Empirical Comparison of Approaches for Mitigating Effects of Class Imbalances in Water Quality Anomaly Detection

Eustace M. Dogo, Nnamdi I. Nwulu, Bhekisipho Twala, Clinton Ohis Aigbavboa

Research output: Contribution to journalArticlepeer-review

7 Citations (Scopus)

Abstract

Imbalanced class distribution and missing data are two common problems and occurrences in water quality anomaly detection domain. Learning algorithms in an imbalanced dataset can yield an overrated classification accuracy driven by a bias towards the majority class at the expense of the minority class. On the other hand, missing values in data can induce complexity in the learning classifiers during data analysis. These two problems pose substantial challenges to the performance of learning algorithms in real-life water quality anomaly detection problems. Hence, the need for them to be carefully considered and addressed to achieve better performance. In this paper, the performance of a range of several combinations of techniques to deal with imbalanced classes in the context of binary-imbalanced water quality anomaly detection problem and the presence of missing values is extensively compare. The methods considered include seven missing data and eight resampling methods, on ten different learning state-of-the-art classifiers taking into account diversity in their learning philosophies. The different classifiers are evaluated using stratified 5-fold cross-validation, based on three performance evaluation metrics namely accuracy, ROC-AUC and F1-measure. Further experiments are carried out on nineteen variants of homogeneous and heterogeneous ensemble techniques embedded with resampling and missing value strategies during their training phase as well as an optimized deep neural network model. The experimental results show an improvement in the performance of the learning classifiers, especially when dealing with the class imbalance problem (on the one hand) and the incomplete data problem (on the other hand). Furthermore, the neural network model exhibit superior performance when dealing with both problems.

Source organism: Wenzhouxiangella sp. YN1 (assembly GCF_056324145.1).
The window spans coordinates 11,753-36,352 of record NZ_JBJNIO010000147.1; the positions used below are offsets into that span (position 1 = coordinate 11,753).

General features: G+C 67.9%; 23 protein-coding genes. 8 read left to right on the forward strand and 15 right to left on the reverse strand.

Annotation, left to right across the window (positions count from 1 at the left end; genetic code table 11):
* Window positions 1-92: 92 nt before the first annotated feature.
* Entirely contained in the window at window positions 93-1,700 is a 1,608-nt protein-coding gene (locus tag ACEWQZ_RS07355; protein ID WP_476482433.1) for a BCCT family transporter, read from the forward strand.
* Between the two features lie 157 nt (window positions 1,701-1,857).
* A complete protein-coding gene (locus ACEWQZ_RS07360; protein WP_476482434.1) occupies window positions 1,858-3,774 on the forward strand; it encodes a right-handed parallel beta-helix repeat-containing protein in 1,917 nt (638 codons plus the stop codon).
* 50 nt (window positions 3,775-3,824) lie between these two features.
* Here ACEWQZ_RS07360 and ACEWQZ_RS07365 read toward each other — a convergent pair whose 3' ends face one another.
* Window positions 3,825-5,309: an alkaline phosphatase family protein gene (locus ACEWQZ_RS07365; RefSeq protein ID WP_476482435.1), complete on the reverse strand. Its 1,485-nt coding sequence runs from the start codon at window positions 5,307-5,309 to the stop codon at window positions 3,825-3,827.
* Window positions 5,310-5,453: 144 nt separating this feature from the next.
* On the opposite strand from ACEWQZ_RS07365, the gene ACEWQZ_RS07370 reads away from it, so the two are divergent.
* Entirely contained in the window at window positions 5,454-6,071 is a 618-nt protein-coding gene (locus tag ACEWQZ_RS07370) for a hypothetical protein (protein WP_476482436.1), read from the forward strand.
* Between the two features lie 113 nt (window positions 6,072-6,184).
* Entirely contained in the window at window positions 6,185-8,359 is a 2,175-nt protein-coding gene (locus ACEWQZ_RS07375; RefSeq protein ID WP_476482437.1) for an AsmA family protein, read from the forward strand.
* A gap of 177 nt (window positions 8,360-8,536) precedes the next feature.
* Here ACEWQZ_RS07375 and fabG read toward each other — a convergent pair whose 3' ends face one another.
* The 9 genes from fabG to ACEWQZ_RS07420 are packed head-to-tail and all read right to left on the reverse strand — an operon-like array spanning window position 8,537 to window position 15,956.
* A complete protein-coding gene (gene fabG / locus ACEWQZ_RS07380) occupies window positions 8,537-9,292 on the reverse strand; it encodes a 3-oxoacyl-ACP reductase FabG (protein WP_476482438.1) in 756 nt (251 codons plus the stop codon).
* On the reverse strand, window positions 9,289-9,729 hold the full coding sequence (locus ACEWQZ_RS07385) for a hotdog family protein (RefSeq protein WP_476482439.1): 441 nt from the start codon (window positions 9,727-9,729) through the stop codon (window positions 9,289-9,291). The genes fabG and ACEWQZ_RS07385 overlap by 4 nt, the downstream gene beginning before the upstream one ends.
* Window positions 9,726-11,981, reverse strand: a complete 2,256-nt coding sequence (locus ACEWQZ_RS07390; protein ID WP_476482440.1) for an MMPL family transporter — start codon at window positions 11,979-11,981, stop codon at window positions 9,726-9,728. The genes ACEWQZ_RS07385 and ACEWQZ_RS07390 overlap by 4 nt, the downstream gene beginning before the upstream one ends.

Original languageEnglish
Article number9261464
Pages (from-to)218015-218036
Number of pages22
JournalIEEE Access
Volume8
DOIs
Publication statusPublished - 2020

Keywords

  • Class-imbalance
  • data preprocessing
  • imputation
  • machine learning
  • resampling
  • water quality

ASJC Scopus subject areas

  • General Computer Science
  • General Materials Science
  • General Engineering

Fingerprint

Dive into the research topics of 'Empirical Comparison of Approaches for Mitigating Effects of Class Imbalances in Water Quality Anomaly Detection'. Together they form a unique fingerprint.

Cite this